Storing the build result in a commit specific JSON file:
export STATE=$(git rev-list -1 HEAD --abbrev-commit) skaffold build --file-output build-$STATE.json
outputs the tag generation and cache output from Skaffold:
Generating tags... - gcr.io/k8s-skaffold/skaffold-example:v0.41.0-17-g3ad238db Checking cache... - gcr.io/k8s-skaffold/skaffold-example: Found. Tagging
The content of the JSON file
We can then use this build result file to deploy with Skaffold:
skaffold deploy -a build-$STATE.json
and as we’d expect, we see a bit of deploy-related output from Skaffold:
Tags used in deployment: - gcr.io/k8s-skaffold/skaffold-example -> gcr.io/k8s-skaffold/skaffold-example:v0.41.0-17-g3ad238db@sha256:eeffb639f53368c4039b02a4d337bde44e3acc728b309a84353d4857ee95c369 Starting deploy... - pod/getting-started configured
Skaffold also has another built-in command,
skaffold render, that will perform builds on all artifacts in your project, template the newly built image tags into your Kubernetes deployment configuration files (based on your configured deployer), and instead of sending these through the deployment process, print out the final deployment artifacts. This allows you to snapshot your project’s builds, but also integrate those builds into your deployment configs to snapshot your deployment as well. This can be very useful when integrating with GitOps based workflows: these templated deployment configurations can be committed to a Git repository as a way to deploy using GitOps.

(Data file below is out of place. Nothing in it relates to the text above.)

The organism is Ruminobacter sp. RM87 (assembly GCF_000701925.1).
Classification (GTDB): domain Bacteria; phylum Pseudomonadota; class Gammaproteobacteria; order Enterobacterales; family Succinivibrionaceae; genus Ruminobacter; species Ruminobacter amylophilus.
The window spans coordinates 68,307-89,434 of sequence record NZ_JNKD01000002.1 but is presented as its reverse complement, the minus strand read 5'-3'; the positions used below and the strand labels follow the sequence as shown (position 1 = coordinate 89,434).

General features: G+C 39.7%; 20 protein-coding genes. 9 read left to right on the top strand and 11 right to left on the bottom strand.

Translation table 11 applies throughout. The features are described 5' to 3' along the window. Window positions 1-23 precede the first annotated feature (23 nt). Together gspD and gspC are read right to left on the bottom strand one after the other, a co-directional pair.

Example of running
skaffold render to render Kubernetes manifests, then sending them directly to
skaffold render --output render.txt && cat render.txt outputs:
apiVersion: v1 kind: Pod metadata: name: getting-started namespace: default spec: containers: - image: gcr.io/k8s-skaffold/skaffold-example:v0.41.0-57-gbee90013@sha256:eeffb639f53368c4039b02a4d337bde44e3acc728b309a84353d4857ee95c369 name: getting-started
We can then pipe this yaml to kubectl:
cat render.txt | kubectl apply -f -
Or, if we want to skip the file writing altogether:
skaffold render | kubectl apply -f -
gives us the one line output telling us the only thing we need to know: